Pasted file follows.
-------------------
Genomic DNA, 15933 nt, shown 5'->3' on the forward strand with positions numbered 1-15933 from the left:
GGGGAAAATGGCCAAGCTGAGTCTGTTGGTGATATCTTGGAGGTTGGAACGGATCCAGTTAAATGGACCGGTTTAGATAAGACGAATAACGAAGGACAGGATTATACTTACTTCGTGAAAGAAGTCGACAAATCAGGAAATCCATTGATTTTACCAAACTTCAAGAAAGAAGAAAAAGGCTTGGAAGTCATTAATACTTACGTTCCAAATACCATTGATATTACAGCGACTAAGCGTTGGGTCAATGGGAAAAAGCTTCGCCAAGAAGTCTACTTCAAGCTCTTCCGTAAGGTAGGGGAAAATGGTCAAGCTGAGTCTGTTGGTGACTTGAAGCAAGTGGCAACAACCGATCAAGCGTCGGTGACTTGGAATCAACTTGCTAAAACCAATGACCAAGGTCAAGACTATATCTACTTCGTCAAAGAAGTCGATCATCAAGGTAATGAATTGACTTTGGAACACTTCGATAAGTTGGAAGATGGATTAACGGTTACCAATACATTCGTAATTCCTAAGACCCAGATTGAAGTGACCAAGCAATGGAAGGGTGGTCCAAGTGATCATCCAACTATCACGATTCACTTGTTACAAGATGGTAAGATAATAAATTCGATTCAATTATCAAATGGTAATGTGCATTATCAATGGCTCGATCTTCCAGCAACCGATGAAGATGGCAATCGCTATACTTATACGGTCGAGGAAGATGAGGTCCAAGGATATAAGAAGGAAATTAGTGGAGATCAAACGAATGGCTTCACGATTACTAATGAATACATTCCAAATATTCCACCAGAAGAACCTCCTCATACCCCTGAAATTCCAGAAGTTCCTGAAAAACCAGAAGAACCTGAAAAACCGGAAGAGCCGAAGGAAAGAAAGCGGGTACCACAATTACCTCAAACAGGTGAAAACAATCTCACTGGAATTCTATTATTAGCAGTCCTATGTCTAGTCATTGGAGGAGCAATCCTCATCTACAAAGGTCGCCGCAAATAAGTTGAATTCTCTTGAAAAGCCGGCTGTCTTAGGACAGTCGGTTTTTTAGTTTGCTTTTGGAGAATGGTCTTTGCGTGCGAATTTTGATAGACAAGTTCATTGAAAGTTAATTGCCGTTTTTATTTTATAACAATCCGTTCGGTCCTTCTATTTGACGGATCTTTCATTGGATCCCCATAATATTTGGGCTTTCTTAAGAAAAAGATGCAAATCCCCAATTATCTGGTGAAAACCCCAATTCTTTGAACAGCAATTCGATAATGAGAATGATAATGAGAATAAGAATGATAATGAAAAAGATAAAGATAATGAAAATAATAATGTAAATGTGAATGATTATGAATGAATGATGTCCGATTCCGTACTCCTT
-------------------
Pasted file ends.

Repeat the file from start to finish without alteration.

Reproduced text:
Genomic DNA, 15933 nt, shown 5'->3' on the forward strand with positions numbered 1-15933 from the left:
GGGGAAAATGGCCAAGCTGAGTCTGTTGGTGATATCTTGGAGGTTGGAACGGATCCAGTTAAATGGACCGGTTTAGATAAGACGAATAACGAAGGACAGGATTATACTTACTTCGTGAAAGAAGTCGACAAATCAGGAAATCCATTGATTTTACCAAACTTCAAGAAAGAAGAAAAAGGCTTGGAAGTCATTAATACTTACGTTCCAAATACCATTGATATTACAGCGACTAAGCGTTGGGTCAATGGGAAAAAGCTTCGCCAAGAAGTCTACTTCAAGCTCTTCCGTAAGGTAGGGGAAAATGGTCAAGCTGAGTCTGTTGGTGACTTGAAGCAAGTGGCAACAACCGATCAAGCGTCGGTGACTTGGAATCAACTTGCTAAAACCAATGACCAAGGTCAAGACTATATCTACTTCGTCAAAGAAGTCGATCATCAAGGTAATGAATTGACTTTGGAACACTTCGATAAGTTGGAAGATGGATTAACGGTTACCAATACATTCGTAATTCCTAAGACCCAGATTGAAGTGACCAAGCAATGGAAGGGTGGTCCAAGTGATCATCCAACTATCACGATTCACTTGTTACAAGATGGTAAGATAATAAATTCGATTCAATTATCAAATGGTAATGTGCATTATCAATGGCTCGATCTTCCAGCAACCGATGAAGATGGCAATCGCTATACTTATACGGTCGAGGAAGATGAGGTCCAAGGATATAAGAAGGAAATTAGTGGAGATCAAACGAATGGCTTCACGATTACTAATGAATACATTCCAAATATTCCACCAGAAGAACCTCCTCATACCCCTGAAATTCCAGAAGTTCCTGAAAAACCAGAAGAACCTGAAAAACCGGAAGAGCCGAAGGAAAGAAAGCGGGTACCACAATTACCTCAAACAGGTGAAAACAATCTCACTGGAATTCTATTATTAGCAGTCCTATGTCTAGTCATTGGAGGAGCAATCCTCATCTACAAAGGTCGCCGCAAATAAGTTGAATTCTCTTGAAAAGCCGGCTGTCTTAGGACAGTCGGTTTTTTAGTTTGCTTTTGGAGAATGGTCTTTGCGTGCGAATTTTGATAGACAAGTTCATTGAAAGTTAATTGCCGTTTTTATTTTATAACAATCCGTTCGGTCCTTCTATTTGACGGATCTTTCATTGGATCCCCATAATATTTGGGCTTTCTTAAGAAAAAGATGCAAATCCCCAATTATCTGGTGAAAACCCCAATTCTTTGAACAGCAATTCGATAATGAGAATGATAATGAGAATAAGAATGATAATGAAAAAGATAAAGATAATGAAAATAATAATGTAAATGTGAATGATTATGAATGAATGATGTCCGATTCCGTACTCCTT